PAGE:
Wednesday 26 March 2014

Seconds away. Round one

And so it begins, cycle one (of twelve) chemo sessions are now under way. Yesterday basically involved sitting on my tail for five hours whilst various bags of alternating normal and noxious chemicals were attached to my shiny new PICC line via the machine that goes "beep"

Fig 32b: The Machine that goes "beep"

Said machine is there to control the speed of administration of the chemicals but it does still require a bit of human intervention as when the bags of fluid run down the machine that goes "beep" beeps its low flow alarm and the drip bag needs a jiggle. After about eight or nine times of observing low flow bleeps I did ask the nurse if she wanted me to override the machine that goes "beep"s screen lockout*, stop the flow, jiggle the bag and press "resume" when it happened next time..

Apparently dragons are not allowed to touch the machine that goes "beep". Ever.

Mrs Dragon came down to the hospital to pick me up (because you're not allowed to drive straight after this stuff as it can have nasty side effects) and we both got the detailed burble on possible problems and a nice emergency card for my wallet that says "you have an hour to save this dragon's life - fill him full of IV antibiotics".  After that they connected me up to my Flourouracil pump.That's my slow release chemotherapy drug that rather being pumped in at 125ml per hour like the rest ges in over 46 hours at a sedate 2.5ml per hour and rather cleverly uses a tiny little mechanical pump attached to my PICC line that works off body heat which I thought was ever so clever. The drug itself sits in some sort of medical balloon inside a sealed plastic container that I wear in a bum bag for the next couple of days. It's protected in this way as this stuff is officially labelled as "bad"

It's so bad that we got issued with a cleaning up kit that you'd normally expect to see when cleaning up Chernobil. There's some sterile stuff for sealing up the PICC line but then two double thick bags for putting the drug reservoir in plus any clothes that it got spilled on. You then put all this in the issued bucket, seal it and take to the hospital where it gets thrown in the incinerator alongside all those terminated fetuses the anti-abortion brigade were getting their panties in a bunch over this week.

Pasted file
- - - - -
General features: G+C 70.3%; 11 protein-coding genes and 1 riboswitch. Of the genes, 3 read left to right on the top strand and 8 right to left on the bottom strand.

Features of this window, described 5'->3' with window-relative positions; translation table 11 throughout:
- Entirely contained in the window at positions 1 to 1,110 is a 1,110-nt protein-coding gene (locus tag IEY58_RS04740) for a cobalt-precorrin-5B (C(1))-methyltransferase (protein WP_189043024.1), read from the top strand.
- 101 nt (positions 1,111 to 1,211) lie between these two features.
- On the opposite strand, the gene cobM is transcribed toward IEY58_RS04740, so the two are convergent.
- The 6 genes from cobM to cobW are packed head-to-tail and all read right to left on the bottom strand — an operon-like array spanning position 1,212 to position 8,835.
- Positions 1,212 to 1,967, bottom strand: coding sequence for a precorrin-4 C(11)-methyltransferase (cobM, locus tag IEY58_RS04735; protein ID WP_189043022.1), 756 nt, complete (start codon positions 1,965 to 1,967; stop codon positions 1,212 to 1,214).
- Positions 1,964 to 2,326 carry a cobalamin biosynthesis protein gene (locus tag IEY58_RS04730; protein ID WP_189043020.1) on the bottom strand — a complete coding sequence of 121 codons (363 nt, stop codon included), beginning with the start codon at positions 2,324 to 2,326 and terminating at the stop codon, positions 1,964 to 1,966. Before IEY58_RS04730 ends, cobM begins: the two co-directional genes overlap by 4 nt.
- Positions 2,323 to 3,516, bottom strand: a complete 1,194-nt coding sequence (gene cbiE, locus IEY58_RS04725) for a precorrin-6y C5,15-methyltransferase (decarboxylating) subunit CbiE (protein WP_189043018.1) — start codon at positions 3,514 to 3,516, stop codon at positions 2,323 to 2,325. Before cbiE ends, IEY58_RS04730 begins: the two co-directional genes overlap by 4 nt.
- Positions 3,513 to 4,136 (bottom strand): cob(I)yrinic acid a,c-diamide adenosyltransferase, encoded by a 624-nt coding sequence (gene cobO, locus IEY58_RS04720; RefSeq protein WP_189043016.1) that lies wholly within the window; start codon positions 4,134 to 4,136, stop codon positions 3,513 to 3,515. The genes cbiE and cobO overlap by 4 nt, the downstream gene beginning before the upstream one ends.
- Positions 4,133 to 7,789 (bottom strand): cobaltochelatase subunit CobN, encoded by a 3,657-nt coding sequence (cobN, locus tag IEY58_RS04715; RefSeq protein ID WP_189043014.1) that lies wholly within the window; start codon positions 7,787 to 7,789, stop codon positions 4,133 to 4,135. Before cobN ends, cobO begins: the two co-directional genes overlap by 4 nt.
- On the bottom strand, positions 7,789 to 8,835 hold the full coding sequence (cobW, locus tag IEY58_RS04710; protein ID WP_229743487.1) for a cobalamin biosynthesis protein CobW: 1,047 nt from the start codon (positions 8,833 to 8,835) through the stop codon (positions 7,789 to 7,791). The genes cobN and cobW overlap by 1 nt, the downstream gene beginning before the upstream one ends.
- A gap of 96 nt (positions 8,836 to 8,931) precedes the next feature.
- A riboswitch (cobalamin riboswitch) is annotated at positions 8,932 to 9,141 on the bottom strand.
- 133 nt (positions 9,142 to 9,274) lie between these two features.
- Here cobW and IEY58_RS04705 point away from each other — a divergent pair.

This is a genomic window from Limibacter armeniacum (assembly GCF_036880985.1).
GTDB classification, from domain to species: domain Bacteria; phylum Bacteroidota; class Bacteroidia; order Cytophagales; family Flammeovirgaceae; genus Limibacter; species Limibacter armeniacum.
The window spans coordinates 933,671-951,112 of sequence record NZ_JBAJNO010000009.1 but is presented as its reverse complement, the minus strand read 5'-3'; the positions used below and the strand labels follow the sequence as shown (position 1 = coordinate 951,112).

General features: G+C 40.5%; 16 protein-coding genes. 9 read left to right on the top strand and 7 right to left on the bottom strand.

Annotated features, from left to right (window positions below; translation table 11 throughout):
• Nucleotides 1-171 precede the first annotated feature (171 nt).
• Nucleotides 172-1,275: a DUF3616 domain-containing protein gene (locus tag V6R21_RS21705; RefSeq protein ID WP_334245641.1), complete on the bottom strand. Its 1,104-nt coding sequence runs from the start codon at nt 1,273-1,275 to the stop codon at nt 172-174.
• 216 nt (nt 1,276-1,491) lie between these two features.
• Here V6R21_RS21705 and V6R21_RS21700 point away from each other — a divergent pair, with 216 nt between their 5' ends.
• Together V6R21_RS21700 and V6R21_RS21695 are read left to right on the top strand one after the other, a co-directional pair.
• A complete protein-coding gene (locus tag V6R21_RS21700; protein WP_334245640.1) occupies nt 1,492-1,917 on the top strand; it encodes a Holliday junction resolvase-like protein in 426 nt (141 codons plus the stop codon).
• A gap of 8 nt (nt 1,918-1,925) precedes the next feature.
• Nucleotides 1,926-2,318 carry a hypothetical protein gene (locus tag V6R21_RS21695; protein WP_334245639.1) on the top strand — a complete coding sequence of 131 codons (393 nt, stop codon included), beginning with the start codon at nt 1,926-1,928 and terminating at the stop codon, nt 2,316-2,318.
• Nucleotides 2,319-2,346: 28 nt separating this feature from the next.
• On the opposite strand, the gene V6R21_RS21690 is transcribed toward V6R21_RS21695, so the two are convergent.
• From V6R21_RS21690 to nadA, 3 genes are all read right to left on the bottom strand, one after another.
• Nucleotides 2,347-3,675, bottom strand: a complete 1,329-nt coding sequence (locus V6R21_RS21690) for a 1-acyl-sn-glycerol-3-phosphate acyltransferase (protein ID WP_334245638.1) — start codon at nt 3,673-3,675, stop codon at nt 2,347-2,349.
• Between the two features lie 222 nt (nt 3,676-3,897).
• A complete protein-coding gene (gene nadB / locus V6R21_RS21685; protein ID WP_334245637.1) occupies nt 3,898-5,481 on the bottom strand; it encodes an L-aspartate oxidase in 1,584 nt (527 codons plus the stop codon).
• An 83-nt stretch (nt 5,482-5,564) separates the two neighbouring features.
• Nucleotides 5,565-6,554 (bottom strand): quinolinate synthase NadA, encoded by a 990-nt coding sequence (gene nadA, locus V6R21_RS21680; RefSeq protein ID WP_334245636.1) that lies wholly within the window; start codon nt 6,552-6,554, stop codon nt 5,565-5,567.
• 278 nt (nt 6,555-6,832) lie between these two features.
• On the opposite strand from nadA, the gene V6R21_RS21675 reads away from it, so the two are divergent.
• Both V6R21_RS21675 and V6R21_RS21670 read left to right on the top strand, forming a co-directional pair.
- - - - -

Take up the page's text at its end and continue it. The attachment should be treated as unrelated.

Anyway that all done it's now 7pm (these are long days!) and I get to go home. It had got chilly in Cambridge by this time so on the walk from the hospital to the car park I got my first side effect symptom, my ears, nose and fingers all went tingly, like snow was falling on them; it was quite nice actually for a couple of minutes.

Mrs Dragon says its called "peripheral neuropathy" and I'm not allowed out in the cold for the next couple of days.

* using a highly sophisticated hacker's method of pressing the "screen lock" button on the back of the unit.


  1. I'm slightly disappointed there is no machine that goes *ping*....

  2. Did you see this? At first glance it's not relevant but maybe just maybe..... Plus, looking up the good doctor will give you something to do while you wait for Dirk Daring to attempt to steal all that lovely treasure of yours...

  3. ^^^ quite interesting - although I can't help thinking she was over-reacting a bit for one tiny little 4mm liver met; sure they grow but not that much in 6 weeks (which is what I waited for my treatment to start and my biggest in 17mm!) MInd you the cost of the SIRT surpised me - that's what's happening to me next week - glad I'm not paying for that.

    I'm fortunate in a way as I have private medical insurance with my work and I have asked at every stage if there was something that I wasn't getting or was getting slower because of cost / NHS rules that I could get privately and that hasn't been the case so far.

    And if that Dirk comes poing round my treasure again he's going to get both nostrils set to "toast" ;-)